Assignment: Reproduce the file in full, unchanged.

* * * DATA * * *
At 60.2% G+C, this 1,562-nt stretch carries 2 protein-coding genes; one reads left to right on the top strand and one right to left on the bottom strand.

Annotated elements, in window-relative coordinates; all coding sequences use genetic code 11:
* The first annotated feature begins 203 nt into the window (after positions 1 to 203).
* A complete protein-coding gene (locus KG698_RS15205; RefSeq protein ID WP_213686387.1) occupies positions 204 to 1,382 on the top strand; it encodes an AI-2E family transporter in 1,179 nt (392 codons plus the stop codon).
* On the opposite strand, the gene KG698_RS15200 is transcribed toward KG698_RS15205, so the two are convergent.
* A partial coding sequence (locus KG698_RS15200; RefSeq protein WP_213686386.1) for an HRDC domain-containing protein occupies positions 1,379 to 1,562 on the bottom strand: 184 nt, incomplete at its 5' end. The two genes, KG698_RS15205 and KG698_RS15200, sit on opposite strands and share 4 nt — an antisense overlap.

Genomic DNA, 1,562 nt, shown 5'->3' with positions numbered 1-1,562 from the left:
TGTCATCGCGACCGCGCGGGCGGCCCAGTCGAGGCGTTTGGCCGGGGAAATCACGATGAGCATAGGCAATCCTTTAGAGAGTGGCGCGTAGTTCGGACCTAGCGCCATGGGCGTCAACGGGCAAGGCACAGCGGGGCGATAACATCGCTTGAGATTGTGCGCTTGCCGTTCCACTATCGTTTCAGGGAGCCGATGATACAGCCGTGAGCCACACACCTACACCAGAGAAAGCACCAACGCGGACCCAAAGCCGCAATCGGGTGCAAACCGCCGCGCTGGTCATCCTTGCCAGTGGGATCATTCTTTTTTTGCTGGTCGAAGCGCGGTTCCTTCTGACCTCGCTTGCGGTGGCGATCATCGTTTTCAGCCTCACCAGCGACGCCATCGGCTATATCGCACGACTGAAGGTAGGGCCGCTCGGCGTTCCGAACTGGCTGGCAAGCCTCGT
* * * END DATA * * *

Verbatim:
At 60.2% G+C, this 1,562-nt stretch carries 2 protein-coding genes; one reads left to right on the top strand and one right to left on the bottom strand.

Annotated elements, in window-relative coordinates; all coding sequences use genetic code 11:
* The first annotated feature begins 203 nt into the window (after positions 1 to 203).
* A complete protein-coding gene (locus KG698_RS15205; RefSeq protein ID WP_213686387.1) occupies positions 204 to 1,382 on the top strand; it encodes an AI-2E family transporter in 1,179 nt (392 codons plus the stop codon).
* On the opposite strand, the gene KG698_RS15200 is transcribed toward KG698_RS15205, so the two are convergent.
* A partial coding sequence (locus KG698_RS15200; RefSeq protein WP_213686386.1) for an HRDC domain-containing protein occupies positions 1,379 to 1,562 on the bottom strand: 184 nt, incomplete at its 5' end. The two genes, KG698_RS15205 and KG698_RS15200, sit on opposite strands and share 4 nt — an antisense overlap.

Genomic DNA, 1,562 nt, shown 5'->3' with positions numbered 1-1,562 from the left:
TGTCATCGCGACCGCGCGGGCGGCCCAGTCGAGGCGTTTGGCCGGGGAAATCACGATGAGCATAGGCAATCCTTTAGAGAGTGGCGCGTAGTTCGGACCTAGCGCCATGGGCGTCAACGGGCAAGGCACAGCGGGGCGATAACATCGCTTGAGATTGTGCGCTTGCCGTTCCACTATCGTTTCAGGGAGCCGATGATACAGCCGTGAGCCACACACCTACACCAGAGAAAGCACCAACGCGGACCCAAAGCCGCAATCGGGTGCAAACCGCCGCGCTGGTCATCCTTGCCAGTGGGATCATTCTTTTTTTGCTGGTCGAAGCGCGGTTCCTTCTGACCTCGCTTGCGGTGGCGATCATCGTTTTCAGCCTCACCAGCGACGCCATCGGCTATATCGCACGACTGAAGGTAGGGCCGCTCGGCGTTCCGAACTGGCTGGCAAGCCTCGT